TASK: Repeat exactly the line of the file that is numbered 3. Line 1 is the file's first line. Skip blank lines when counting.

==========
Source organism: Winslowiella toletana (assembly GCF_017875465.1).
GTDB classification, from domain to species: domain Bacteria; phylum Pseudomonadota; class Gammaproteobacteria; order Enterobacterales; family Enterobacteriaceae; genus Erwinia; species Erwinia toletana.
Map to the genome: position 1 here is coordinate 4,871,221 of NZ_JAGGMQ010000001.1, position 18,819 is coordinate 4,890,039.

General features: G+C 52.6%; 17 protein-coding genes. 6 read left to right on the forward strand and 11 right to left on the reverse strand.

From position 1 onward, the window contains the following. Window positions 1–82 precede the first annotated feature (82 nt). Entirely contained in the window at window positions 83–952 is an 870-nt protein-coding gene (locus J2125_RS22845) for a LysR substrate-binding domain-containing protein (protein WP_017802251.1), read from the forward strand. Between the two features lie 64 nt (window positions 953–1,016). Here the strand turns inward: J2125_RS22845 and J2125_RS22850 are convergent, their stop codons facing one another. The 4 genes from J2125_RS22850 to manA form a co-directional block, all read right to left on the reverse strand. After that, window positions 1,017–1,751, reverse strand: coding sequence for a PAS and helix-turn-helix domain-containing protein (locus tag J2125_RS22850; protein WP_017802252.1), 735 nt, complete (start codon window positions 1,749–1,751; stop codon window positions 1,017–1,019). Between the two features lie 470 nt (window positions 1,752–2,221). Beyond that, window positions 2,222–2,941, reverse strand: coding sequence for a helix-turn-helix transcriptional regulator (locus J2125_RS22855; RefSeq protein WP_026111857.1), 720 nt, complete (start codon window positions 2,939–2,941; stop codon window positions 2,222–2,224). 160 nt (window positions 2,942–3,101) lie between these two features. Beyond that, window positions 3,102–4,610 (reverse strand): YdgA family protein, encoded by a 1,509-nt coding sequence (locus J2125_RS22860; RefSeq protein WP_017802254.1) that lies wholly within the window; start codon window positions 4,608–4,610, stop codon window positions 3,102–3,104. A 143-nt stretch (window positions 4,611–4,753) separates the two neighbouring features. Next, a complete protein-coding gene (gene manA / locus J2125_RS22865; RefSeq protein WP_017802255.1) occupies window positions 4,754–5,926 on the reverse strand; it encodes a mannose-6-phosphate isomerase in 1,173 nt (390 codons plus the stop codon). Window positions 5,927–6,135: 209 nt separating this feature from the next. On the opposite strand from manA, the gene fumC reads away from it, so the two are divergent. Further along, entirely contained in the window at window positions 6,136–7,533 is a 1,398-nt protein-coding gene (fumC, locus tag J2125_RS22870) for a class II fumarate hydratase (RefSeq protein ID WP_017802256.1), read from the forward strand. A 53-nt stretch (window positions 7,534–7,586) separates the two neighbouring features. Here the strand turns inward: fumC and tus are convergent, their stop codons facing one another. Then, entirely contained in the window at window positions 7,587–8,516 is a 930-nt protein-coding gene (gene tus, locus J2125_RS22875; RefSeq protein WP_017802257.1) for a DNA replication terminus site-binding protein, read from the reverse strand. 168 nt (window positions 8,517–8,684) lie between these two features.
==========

Map to the genome: position 1 here is coordinate 4,871,221 of NZ_JAGGMQ010000001.1, position 18,819 is coordinate 4,890,039.